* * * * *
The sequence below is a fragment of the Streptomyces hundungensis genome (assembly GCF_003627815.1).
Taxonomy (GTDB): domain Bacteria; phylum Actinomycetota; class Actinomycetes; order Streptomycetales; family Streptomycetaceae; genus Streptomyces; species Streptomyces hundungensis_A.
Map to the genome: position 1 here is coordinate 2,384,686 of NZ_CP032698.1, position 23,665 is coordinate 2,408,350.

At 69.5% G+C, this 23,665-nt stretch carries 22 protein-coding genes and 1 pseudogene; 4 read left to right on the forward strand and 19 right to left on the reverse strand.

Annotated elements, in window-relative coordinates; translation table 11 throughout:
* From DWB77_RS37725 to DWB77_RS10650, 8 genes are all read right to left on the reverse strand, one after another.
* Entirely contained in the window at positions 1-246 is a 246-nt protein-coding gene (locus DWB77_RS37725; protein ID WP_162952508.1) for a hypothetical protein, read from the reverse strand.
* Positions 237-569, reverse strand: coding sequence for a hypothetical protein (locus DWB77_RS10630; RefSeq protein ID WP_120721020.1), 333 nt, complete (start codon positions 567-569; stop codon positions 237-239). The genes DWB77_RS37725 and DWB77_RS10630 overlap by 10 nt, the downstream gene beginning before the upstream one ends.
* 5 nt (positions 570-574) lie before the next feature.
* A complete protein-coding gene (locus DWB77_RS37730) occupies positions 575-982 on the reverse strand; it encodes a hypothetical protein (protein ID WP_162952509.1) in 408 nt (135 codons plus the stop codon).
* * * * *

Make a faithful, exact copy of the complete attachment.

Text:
The sequence below is a fragment of the Streptomyces hundungensis genome (assembly GCF_003627815.1).
Taxonomy (GTDB): domain Bacteria; phylum Actinomycetota; class Actinomycetes; order Streptomycetales; family Streptomycetaceae; genus Streptomyces; species Streptomyces hundungensis_A.
Map to the genome: position 1 here is coordinate 2,384,686 of NZ_CP032698.1, position 23,665 is coordinate 2,408,350.

At 69.5% G+C, this 23,665-nt stretch carries 22 protein-coding genes and 1 pseudogene; 4 read left to right on the forward strand and 19 right to left on the reverse strand.

Annotated elements, in window-relative coordinates; translation table 11 throughout:
* From DWB77_RS37725 to DWB77_RS10650, 8 genes are all read right to left on the reverse strand, one after another.
* Entirely contained in the window at positions 1-246 is a 246-nt protein-coding gene (locus DWB77_RS37725; protein ID WP_162952508.1) for a hypothetical protein, read from the reverse strand.
* Positions 237-569, reverse strand: coding sequence for a hypothetical protein (locus DWB77_RS10630; RefSeq protein ID WP_120721020.1), 333 nt, complete (start codon positions 567-569; stop codon positions 237-239). The genes DWB77_RS37725 and DWB77_RS10630 overlap by 10 nt, the downstream gene beginning before the upstream one ends.
* 5 nt (positions 570-574) lie before the next feature.
* A complete protein-coding gene (locus DWB77_RS37730) occupies positions 575-982 on the reverse strand; it encodes a hypothetical protein (protein ID WP_162952509.1) in 408 nt (135 codons plus the stop codon).